Written by Judy Stakee
A great songwriter is a great storyteller. Using words as building blocks and setting them against a brilliant melody, writers employ literary devices like rhyme, alliteration, metaphor, and repetition to captivate us. Over the course of a few minutes, writers tell us the truths of life in song.
Sharpening this craft demands we have a fine-tuned relationship with language. Increasing vocabulary will give us more words from which to choose. Analyzing the use of literary devices in songs will help us when we turn toward our own writing. We need to amass knowledge of words and language in order to employ them in a novel way.
Of course, storytelling is as much about how we use our words as it is about which words we use. Do our songs have a beginning, middle, and end? Are we commuting coherently? Is there space in the right moments so that the audience can reflect on what we just said? Are there repetitive statements that cut to the emotional core? Thinking about these questions can help us decide if our storytelling is effective through song. If it’s not, then we aren’t doing our jobs properly.
One should consider that our storytelling powers need to extend beyond the song. Artists, in particular, need to think about the ways they tell their stories onstage. Banter before or after the performance of a song should enhance an audience’s understanding of the art. This banter can hook new fans and make old fans feel like they are getting a heightened experience. This is why I often advise artists to write a loose script to follow throughout their set. Practice this script in the mirror. A bit of preparation will, ironically, make you seem like a great off-the-cuff storyteller off the cuff.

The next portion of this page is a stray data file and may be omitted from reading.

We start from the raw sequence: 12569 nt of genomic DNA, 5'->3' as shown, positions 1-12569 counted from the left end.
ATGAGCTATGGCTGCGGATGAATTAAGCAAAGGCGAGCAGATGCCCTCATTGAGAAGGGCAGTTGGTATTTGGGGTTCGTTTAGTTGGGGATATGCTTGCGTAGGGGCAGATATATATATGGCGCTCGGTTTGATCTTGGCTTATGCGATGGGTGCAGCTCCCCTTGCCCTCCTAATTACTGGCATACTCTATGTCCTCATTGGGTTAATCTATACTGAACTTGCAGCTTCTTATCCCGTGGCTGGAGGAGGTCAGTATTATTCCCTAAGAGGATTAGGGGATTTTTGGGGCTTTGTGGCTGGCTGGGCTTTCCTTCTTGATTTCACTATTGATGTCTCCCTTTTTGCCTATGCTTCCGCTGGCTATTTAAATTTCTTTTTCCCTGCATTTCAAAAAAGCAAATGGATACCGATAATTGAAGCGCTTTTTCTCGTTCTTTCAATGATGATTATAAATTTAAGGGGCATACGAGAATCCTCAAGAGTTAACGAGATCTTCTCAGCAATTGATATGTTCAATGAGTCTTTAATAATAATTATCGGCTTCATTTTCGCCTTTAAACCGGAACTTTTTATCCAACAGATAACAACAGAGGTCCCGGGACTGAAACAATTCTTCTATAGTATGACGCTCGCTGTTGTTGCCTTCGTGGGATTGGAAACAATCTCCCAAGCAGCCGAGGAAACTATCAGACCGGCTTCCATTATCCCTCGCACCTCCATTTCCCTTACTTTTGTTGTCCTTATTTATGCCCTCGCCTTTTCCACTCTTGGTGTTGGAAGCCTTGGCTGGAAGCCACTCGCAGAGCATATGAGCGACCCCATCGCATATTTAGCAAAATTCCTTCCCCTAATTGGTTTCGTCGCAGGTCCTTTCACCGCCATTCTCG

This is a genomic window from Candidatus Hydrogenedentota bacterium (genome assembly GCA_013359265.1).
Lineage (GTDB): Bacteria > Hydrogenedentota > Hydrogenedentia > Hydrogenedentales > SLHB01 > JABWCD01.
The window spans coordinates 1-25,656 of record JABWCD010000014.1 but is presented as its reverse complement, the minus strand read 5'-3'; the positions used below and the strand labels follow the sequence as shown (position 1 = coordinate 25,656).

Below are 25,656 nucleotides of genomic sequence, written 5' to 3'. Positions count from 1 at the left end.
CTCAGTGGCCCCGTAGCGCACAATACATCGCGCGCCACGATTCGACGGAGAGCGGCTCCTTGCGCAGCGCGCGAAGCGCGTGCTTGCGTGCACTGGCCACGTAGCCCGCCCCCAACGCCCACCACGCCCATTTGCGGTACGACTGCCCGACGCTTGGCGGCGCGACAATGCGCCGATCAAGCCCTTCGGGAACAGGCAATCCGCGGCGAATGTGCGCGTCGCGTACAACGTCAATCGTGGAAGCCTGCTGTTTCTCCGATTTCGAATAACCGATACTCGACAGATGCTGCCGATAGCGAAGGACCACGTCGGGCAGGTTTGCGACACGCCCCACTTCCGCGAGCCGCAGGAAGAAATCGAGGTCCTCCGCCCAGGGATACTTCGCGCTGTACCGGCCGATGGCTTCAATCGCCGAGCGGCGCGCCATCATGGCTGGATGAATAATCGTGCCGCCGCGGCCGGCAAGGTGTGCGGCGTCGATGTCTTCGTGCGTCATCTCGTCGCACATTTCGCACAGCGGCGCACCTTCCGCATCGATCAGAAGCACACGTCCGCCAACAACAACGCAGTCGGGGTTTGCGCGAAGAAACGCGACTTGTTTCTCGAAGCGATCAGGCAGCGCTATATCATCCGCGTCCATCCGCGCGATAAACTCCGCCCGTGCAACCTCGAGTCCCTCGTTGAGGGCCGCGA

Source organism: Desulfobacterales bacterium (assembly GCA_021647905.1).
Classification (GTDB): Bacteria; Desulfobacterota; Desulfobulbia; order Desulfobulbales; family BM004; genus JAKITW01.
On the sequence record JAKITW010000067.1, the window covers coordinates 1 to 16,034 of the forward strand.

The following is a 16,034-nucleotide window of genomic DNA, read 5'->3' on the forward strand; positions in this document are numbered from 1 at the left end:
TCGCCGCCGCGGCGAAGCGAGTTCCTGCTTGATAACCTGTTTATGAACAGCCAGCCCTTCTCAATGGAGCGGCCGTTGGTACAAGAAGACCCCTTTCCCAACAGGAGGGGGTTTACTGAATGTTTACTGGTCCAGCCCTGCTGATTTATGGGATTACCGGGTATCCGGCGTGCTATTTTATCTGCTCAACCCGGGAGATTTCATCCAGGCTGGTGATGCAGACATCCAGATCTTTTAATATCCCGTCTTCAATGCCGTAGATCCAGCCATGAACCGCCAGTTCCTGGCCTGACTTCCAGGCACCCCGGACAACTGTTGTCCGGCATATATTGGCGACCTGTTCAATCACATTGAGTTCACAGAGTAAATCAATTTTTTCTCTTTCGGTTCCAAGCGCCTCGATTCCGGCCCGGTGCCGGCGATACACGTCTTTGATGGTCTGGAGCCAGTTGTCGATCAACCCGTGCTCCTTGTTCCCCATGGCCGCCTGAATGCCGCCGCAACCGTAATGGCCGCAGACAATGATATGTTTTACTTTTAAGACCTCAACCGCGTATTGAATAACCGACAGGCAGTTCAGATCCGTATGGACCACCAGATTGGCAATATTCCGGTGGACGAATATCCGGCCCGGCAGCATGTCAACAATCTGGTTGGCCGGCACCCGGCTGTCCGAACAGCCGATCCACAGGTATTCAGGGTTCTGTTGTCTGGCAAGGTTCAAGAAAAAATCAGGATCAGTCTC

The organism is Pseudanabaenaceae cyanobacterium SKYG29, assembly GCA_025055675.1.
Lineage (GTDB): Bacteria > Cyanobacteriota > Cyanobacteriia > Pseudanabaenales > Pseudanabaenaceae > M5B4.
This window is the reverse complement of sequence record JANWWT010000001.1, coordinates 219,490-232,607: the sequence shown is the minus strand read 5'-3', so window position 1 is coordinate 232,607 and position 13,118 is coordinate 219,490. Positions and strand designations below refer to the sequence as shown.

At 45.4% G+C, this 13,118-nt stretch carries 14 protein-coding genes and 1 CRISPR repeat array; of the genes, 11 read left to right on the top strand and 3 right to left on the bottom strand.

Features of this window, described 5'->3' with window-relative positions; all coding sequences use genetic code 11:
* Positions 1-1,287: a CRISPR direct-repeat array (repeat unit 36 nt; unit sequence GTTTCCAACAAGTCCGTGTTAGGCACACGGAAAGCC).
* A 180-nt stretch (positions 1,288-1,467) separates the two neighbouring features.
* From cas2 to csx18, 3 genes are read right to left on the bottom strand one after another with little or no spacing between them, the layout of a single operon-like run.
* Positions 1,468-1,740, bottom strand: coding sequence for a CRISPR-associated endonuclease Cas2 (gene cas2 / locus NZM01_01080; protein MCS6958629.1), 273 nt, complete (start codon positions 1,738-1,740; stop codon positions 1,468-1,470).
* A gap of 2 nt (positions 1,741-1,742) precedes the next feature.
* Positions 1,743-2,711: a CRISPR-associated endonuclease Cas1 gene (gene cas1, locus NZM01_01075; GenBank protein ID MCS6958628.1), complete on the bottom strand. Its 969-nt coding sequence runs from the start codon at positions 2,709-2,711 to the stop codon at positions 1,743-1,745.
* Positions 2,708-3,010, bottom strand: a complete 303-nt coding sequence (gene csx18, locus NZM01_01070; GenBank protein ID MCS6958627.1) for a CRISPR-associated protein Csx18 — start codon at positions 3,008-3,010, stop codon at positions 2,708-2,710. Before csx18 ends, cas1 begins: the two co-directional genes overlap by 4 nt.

For writers taking meetings with managers, publishers, and other music industry folks, it is essential that you be able to navigate the meeting effectively. Most introductory meetings will elicit the same few questions: What’s your story? Who do you like to write with? When did you start writing? The questions are fairly rudimentary, however, the answers reveal a lot. The content of the answers and the ways in which you tell your story have the power to garner an executive’s attention or turn them away. That’s why you should rehearse your music industry story in advance of any major meeting.
For clients with whom I have a one-on-one relationship, we roleplay these business meetings. I act as the executive and they act as the creative. I ask questions that they need to answer, and through this process, we refine and nitpick at their responses. Sometimes I throw them curveball questions because it’s best to be prepared for everything. Good things happen when talent and preparation meet an opportunity head-on.
Keeping all this in mind—storytelling through song, storytelling through stage banter, and storytelling in a business meeting—we can understand that storytelling is THE essential skill that artists and songwriters need to develop. From sunup to sundown, that is your job. Getting a greater understanding of language, writing out banter, and rehearsing for meetings will keep your storytelling skills sharp.
It just might help you get that deal you’ve been after too.
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